# Combination/Permutation Problem

• Mar 6th 2010, 08:56 PM
ibetan
Combination/Permutation Problem
A television director is scheduling a certain sponsor's commercials for an upcoming broadcast. There are six slots available for commercials. In how many ways may the director schedule the commercials?

a) If the sponsor has 6 different commercials, each to be shown 1 time?
(This one I know is 6!)
b) If the sponsor has 3 different commercials, each to be shown 2 times?
From here onwards I don't know how to approach the question.
c) If the sponsor has 2 different commercials, each to be shown 3 times?

d) If the sponsor has 3 different commercials, the first of which is to be shown 3 times, the second 2 times and the third 1 time?

• Mar 6th 2010, 09:17 PM
Soroban
Hello, ibetan!

Quote:

A television director is scheduling a certain sponsor's commercials
for an upcoming broadcast. There are six slots available for commercials.
In how many ways may the director schedule the commercials?

a) If the sponsor has 6 different commercials, each to be shown 1 time?

(This one I know is 6!) . Good!

Quote:

b) If the sponsor has 3 different commercials, each to be shown 2 times?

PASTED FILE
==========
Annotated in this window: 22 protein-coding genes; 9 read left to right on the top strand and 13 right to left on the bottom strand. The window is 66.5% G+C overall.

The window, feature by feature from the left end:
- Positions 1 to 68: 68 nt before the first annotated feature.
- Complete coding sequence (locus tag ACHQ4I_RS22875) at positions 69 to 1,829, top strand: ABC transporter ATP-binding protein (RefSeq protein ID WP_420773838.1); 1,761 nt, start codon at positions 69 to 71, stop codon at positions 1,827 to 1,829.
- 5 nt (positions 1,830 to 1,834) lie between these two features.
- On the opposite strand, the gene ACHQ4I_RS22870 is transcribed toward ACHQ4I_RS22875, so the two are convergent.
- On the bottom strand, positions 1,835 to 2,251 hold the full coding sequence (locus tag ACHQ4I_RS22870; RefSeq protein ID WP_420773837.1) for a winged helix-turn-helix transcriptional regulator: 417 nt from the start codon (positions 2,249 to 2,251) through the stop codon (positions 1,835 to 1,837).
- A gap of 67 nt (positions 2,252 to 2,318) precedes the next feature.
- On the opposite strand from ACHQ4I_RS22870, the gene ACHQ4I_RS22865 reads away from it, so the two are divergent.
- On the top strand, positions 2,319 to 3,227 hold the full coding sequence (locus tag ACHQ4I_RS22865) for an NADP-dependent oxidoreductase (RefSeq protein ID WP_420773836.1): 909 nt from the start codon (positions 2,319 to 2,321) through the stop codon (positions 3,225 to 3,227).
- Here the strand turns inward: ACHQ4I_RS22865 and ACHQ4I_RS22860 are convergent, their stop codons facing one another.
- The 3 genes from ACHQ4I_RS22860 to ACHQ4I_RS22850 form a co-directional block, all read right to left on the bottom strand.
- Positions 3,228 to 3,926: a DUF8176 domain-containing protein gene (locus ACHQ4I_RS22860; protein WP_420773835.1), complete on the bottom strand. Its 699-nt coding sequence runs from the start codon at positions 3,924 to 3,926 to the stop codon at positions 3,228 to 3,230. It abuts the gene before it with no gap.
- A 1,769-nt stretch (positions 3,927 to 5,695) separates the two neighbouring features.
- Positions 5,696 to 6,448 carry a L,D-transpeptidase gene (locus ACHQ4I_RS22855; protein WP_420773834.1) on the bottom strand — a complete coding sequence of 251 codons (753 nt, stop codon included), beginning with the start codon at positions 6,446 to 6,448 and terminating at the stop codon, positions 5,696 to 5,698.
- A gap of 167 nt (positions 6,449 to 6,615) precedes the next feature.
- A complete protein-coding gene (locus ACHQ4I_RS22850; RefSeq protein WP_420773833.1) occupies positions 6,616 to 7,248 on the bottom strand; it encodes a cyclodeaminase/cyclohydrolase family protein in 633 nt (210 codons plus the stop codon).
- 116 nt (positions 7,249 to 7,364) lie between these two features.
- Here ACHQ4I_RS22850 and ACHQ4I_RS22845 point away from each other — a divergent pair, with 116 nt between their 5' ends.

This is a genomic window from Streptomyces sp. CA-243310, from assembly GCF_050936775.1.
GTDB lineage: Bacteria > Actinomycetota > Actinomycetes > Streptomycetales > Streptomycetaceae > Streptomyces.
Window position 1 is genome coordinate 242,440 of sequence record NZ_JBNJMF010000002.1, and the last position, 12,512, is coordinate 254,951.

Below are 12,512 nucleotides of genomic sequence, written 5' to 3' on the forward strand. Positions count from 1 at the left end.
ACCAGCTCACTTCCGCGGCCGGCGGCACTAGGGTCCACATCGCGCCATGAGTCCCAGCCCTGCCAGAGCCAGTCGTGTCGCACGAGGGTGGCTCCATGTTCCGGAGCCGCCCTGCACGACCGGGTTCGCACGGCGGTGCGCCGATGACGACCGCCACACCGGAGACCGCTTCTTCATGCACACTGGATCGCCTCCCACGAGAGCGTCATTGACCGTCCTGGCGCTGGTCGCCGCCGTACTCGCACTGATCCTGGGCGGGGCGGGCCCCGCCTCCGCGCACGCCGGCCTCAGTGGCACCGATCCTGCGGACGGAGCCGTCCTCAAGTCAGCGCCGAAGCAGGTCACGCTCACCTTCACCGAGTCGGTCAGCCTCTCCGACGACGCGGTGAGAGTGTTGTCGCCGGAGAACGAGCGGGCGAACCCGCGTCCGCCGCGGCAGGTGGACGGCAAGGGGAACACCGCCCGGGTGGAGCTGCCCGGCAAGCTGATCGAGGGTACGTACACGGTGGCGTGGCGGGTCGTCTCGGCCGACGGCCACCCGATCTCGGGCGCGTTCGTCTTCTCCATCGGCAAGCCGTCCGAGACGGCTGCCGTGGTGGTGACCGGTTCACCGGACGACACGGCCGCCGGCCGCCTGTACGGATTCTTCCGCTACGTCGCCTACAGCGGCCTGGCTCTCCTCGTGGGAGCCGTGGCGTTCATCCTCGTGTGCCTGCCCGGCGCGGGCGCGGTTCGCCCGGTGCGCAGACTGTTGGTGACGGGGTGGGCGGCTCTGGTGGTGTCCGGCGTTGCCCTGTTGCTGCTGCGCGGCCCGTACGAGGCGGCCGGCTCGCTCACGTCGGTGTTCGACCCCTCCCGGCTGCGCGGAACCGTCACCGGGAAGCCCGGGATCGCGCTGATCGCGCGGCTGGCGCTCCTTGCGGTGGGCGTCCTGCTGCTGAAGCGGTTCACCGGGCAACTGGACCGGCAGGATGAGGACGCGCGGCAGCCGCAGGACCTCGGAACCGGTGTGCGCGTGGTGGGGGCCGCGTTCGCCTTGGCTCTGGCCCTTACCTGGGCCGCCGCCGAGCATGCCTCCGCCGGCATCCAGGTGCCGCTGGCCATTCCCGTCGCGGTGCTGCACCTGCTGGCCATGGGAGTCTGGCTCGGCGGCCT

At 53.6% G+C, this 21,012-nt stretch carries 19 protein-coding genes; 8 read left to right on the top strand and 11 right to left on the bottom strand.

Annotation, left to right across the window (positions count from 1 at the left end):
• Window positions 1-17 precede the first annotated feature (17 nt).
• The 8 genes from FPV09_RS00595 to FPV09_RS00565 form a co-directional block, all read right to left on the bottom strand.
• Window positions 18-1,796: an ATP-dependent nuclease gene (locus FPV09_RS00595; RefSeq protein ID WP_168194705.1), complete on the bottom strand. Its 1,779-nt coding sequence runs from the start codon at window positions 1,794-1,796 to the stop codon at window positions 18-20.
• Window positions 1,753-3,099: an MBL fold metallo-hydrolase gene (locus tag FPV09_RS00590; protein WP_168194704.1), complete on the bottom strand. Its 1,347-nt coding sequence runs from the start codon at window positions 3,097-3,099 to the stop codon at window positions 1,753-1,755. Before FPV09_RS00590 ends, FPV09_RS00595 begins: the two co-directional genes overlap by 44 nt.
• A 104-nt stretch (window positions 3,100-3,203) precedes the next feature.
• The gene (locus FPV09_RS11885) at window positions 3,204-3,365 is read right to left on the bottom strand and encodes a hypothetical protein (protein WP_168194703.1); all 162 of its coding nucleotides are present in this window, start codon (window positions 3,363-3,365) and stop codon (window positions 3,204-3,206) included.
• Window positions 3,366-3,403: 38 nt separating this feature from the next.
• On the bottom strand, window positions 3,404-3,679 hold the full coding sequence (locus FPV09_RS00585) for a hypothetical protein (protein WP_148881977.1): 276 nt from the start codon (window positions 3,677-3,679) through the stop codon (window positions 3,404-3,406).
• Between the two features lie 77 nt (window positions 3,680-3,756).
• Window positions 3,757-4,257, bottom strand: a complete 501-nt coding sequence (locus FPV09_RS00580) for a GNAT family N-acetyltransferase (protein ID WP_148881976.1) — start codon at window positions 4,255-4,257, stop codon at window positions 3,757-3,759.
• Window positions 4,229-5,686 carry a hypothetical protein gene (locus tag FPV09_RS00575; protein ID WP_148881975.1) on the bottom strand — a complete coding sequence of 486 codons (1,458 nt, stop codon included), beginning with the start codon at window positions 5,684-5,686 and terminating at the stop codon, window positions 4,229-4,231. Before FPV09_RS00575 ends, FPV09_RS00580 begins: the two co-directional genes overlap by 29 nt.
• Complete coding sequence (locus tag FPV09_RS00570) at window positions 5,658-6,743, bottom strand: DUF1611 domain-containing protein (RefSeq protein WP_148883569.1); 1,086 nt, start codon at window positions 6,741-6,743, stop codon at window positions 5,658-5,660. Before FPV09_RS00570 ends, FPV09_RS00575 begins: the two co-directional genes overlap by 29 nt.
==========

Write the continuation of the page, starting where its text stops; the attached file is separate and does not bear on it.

Call the commercials: .$\displaystyle \{A,A,B,B,C,C\}$

Then there are: .$\displaystyle {6\choose2,2,2} \:=\:90$ ways.

Quote:

c) If the sponsor has 2 different commercials, each to be shown 3 times?
Call the commercials: .$\displaystyle \{A,A,A,B,B,B\}$

Then there are: .$\displaystyle {6\choose3,3} \:=\:20$ ways.

Quote:

d) If the sponsor has 3 different commercials, the first is to be shown 3 times,
the second 2 times and the third 1 time?

Call the commericals: .$\displaystyle \{A,A,A,B,B,C\}$

Then there are: .$\displaystyle {6\choose3,2,1} \:=\:60$ ways.

• Mar 7th 2010, 07:00 AM
ibetan
Quote:

Originally Posted by Soroban
Hello, ibetan!

Call the commercials: .$\displaystyle \{A,A,B,B,C,C\}$

Then there are: .$\displaystyle {6\choose2,2,2} \:=\:90$ ways.

Call the commercials: .$\displaystyle \{A,A,A,B,B,B\}$

Then there are: .$\displaystyle {6\choose3,3} \:=\:20$ ways.

Call the commericals: .$\displaystyle \{A,A,A,B,B,C\}$

Then there are: .$\displaystyle {6\choose3,2,1} \:=\:60$ ways.

I dont get why to use combinations? Can you explain please.
Those are not combinations. The notation $\displaystyle \binom{N}{a,b,c}$ is rarely used in textbooks today.
In stands for permutations with repetitions $\displaystyle \binom{N}{a,b,c}=\frac{N}{a!b!c!}$.